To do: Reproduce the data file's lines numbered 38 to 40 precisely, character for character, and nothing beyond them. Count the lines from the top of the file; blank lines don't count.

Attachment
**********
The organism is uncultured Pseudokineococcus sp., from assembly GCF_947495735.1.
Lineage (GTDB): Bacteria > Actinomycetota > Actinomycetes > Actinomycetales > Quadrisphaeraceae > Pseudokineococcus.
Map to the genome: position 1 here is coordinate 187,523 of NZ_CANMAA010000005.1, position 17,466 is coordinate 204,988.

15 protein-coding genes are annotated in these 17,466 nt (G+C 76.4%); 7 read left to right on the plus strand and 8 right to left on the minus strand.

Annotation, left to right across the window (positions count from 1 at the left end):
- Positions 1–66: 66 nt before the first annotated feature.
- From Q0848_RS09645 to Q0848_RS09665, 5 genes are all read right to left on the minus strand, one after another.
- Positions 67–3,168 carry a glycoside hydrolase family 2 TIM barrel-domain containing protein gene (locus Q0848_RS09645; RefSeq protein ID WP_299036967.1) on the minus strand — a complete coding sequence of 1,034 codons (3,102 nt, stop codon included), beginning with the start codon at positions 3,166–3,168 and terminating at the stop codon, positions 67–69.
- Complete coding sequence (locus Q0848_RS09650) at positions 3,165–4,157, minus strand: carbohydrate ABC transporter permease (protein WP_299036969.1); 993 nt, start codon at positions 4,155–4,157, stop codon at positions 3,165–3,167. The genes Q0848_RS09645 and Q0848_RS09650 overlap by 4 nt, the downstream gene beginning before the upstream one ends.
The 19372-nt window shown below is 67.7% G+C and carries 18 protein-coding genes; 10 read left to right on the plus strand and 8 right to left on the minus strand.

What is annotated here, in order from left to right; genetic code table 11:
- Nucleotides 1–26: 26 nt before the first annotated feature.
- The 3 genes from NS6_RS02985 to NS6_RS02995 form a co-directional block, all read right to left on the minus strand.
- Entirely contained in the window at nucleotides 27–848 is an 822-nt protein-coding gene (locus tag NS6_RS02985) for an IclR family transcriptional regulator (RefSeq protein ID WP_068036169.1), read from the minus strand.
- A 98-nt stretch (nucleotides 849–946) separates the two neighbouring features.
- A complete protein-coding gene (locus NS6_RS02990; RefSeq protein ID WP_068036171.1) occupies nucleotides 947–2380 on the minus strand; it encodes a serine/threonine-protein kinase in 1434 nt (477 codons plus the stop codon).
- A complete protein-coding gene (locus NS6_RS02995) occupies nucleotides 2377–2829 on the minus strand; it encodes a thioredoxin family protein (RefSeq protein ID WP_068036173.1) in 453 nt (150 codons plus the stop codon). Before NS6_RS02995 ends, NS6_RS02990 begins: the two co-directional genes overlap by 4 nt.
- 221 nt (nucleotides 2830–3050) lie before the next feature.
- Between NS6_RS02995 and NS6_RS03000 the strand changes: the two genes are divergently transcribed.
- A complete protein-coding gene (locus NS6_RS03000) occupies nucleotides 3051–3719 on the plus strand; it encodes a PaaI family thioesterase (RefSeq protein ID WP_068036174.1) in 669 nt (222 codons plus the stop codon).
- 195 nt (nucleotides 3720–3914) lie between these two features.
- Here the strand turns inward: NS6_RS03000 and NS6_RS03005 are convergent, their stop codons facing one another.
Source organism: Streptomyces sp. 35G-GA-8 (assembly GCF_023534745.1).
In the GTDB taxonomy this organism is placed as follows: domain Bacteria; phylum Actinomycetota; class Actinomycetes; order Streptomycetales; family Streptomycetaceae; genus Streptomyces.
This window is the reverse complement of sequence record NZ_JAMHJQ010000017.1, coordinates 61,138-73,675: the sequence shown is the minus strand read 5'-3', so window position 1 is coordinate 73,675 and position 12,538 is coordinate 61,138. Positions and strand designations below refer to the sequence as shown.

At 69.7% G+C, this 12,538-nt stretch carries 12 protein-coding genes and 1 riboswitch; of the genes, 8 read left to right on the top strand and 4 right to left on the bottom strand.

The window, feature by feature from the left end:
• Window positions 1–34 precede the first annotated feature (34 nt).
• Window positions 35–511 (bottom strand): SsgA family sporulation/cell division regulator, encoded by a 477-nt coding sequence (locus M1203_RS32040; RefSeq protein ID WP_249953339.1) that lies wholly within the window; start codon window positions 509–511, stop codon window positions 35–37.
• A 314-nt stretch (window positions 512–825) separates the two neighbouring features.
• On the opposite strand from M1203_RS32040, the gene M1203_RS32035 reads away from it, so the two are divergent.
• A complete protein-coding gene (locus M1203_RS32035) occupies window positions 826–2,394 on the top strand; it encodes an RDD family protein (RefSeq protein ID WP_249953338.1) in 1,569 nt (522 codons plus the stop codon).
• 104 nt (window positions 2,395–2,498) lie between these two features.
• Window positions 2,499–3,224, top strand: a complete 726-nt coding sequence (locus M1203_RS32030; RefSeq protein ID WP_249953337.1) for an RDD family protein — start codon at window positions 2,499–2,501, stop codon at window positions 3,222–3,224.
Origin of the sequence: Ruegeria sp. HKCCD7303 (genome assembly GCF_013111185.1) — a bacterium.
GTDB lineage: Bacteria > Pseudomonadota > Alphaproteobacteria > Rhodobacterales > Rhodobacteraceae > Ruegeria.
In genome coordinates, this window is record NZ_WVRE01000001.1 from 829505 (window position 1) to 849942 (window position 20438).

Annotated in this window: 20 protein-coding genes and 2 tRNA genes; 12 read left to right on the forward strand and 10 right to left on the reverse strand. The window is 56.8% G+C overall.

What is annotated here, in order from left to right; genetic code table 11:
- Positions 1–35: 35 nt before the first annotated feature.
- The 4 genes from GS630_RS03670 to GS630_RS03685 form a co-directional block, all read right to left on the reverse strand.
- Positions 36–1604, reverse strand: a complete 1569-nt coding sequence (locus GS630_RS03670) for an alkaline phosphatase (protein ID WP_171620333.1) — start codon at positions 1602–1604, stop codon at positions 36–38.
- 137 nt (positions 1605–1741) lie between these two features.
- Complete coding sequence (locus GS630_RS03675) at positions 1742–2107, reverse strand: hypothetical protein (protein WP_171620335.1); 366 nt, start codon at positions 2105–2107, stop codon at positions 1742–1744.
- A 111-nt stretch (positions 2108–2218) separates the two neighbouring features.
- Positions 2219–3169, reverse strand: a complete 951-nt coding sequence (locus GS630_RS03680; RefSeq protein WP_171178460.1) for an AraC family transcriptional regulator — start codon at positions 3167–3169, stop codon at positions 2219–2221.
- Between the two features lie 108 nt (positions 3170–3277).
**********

Annotated in this window: 20 protein-coding genes and 2 tRNA genes; 12 read left to right on the forward strand and 10 right to left on the reverse strand. The window is 56.8% G+C overall.

What is annotated here, in order from left to right; genetic code table 11:
- Positions 1–35: 35 nt before the first annotated feature.